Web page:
As capital for resource companies dried up in recent years, TSX-Venture listed stocks ran out of cash and simply stopped creating value for shareholders. These illiquid companies became affectionately known as ‘zombies’. But they’re no longer the walking dead: These stocks are now on the upswing, and signs of life are returning to the zombies buoyed by a new legitimacy and—in some cases—the lithium boom.
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To bring legitimacy back to the TSXV, in October 2015, the TMX Group management changed listing rules, easing some regulatory reporting burdens while maintaining objectivity. The Group also focused on its NEX board, a forum to guide companies that have fallen below the exchange’s trading standards. The real culprit behind the prolonged venture decline, the commodity bear market, has recently experienced an uptick, and has revived many of these juniors.
At the forefront of the current metal bull run has been lithium. The ultra-light metal’s prices have gone asymptotical recently, with prices moving from $7,000 / tonne of lithium carbonate to $22,000 within the span of six months. This huge price surge, along with the lure of awakening their zombie stocks, has been the impetus for many juniors to move into the lithium game:
• Benton Capital changed its name to Alset Energy Corp, acquired the Wisa Lake lithium play and took grab samples up to 6.02 percent Li2O. Its stock moved up over 500 percent from first moving into Lithium in March;
• 92 Resources (TSXV:NTY), originally focused on fracking silica sands and Uranium, acquired a hard rock property near Yellowknife. On 7 June, it announced an average grade of grab samples from the property of 2.54 percent Li20. Its stock popped over 250 percent on the news;
• Ashburton Ventures acquired a Li property near Nemaska Lithium’s Whabouchi project, and its stock rose more than 100 percent;
• Cardiff Energy (TSXV:CRS), an oil and gas junior, acquired a hard-rock lithium project near a Galaxy Resources property. Its stock has not reacted.
First movers reaped the greatest reward; shortly afterward, the market became flooded with newly-minted lithium plays and late arrivals saw next to no movement for switching to lithium. Quickly after acquiring properties, the juniors announced flow-through financing, private placements, or exercising of existing warrants. This gave them money to start exploring again and creating shareholder value. However, as with any highly speculative listing, buyer beware.
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The new stage 1 Lithium Juniors have moved to identify and quantify which resources make sense to pursue. From a macro perspective, this is highly efficient to identify compelling resources and move forward to delineate and study them. From an individual stock perspective, speculation and low capitalization lead to easy short-selling and mean huge risks for the shareholder.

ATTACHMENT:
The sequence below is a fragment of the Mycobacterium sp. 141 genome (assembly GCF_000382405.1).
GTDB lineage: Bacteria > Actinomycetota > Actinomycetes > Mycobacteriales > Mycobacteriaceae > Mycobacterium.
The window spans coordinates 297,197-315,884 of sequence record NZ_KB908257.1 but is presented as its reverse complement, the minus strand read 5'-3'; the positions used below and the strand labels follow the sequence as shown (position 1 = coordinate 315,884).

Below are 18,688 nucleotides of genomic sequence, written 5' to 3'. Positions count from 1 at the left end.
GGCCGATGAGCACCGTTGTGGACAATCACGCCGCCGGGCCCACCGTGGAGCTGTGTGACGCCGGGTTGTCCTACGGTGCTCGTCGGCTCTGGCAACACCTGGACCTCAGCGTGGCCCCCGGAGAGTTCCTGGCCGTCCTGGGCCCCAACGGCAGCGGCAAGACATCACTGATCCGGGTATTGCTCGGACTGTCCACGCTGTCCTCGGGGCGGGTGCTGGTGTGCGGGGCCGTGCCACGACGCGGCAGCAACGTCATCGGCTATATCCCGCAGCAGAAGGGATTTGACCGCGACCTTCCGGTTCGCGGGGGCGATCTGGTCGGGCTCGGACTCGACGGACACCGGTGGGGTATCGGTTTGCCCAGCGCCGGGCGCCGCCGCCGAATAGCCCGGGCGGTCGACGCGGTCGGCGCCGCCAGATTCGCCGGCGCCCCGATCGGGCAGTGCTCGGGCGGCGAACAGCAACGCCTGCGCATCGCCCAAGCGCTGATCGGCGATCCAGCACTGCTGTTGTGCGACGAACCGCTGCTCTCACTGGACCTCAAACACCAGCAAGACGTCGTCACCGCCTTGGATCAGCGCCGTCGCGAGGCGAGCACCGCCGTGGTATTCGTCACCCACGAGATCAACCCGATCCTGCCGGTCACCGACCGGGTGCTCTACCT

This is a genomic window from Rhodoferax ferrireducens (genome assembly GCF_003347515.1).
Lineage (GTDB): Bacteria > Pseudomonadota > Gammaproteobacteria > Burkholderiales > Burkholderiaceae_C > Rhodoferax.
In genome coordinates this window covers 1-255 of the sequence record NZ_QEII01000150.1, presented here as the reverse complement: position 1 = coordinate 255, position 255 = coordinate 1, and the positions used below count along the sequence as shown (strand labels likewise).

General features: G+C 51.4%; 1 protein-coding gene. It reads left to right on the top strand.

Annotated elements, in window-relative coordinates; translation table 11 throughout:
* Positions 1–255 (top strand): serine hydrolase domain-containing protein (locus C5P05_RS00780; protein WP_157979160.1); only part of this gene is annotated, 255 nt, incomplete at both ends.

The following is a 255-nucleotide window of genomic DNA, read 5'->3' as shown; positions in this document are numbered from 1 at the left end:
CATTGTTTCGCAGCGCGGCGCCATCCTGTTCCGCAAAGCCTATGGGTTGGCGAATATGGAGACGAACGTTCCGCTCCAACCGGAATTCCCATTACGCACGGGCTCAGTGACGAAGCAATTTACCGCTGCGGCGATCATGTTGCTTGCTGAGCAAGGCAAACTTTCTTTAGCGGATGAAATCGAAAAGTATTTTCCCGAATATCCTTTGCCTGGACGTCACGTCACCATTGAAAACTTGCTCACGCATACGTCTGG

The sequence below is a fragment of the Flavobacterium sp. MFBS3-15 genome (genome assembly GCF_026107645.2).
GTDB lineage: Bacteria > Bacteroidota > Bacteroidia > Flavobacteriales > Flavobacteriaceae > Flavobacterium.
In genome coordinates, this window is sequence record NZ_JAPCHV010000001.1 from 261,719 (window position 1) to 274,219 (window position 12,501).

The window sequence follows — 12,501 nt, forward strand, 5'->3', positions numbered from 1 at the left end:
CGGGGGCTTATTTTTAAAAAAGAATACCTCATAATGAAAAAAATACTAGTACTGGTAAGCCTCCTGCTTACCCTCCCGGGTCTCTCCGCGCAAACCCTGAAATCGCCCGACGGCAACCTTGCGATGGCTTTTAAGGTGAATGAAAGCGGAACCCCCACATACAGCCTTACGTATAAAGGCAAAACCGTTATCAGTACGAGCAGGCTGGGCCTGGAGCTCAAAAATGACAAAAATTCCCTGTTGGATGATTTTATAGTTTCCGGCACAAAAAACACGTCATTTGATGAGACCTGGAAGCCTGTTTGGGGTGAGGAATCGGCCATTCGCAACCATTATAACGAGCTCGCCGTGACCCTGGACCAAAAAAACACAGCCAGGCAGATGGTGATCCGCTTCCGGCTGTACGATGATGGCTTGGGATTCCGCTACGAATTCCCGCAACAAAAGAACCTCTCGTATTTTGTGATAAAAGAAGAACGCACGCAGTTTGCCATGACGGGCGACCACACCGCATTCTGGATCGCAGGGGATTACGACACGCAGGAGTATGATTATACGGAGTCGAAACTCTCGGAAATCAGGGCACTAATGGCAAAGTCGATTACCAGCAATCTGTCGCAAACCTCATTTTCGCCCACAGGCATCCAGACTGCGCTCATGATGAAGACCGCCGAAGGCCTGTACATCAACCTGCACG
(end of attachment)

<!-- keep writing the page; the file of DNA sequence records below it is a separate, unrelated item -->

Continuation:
Stage 2 companies that have completed substantial de-risking and are looking to develop their resources more fully are more attractive:
• Nemaska Lithium has gone through the feasibility studies and permits, and is building its phase 1 plant, and looking for $50 million to fund its phase 2 plant;
• Bacanora Minerals has a lithium clay project with a pilot plant and prefeasibility study completed;
• Avalon Advanced Minerals plans on releasing a PEA this summer and is working on a chemical process for its future mine.
Further de-risking can be done by investing in one of the big-4 established lithium players that control 90 percent of the current market: Albemarle Corporation (NYSE: ALB) in Chile; Sociedad Quimica y Minera (NYSE: SQM) in Chile; Tianqi Lithium Industries Inc. / Rockwood Holdings Inc. holding 51 percent / 49 percent of the largest hard rock lithium project in the world, Talison in Australia, respectively; or FMC in Argentina. There are very few early stage 3 producers in lithium; however, two significant ones should be noted:
• Galaxy Resources’ Mt. Cattlin mine, after posting difficulties starting up forfeited chemical processing in-house and selling concentrate directly to Chinese customers;
• Orocobre Limited is expecting 3000 tonnes of lithium carbonate for its next quarter.
For the past decade, the lithium market has been controlled by four big players. However, recent price spikes have given this all a new life—and a very promising long-term life. The playing field is becoming more abundant; which of the new juniors succeed will depend on execution and luck.
By Matt Slowikowski for Oilprice.com
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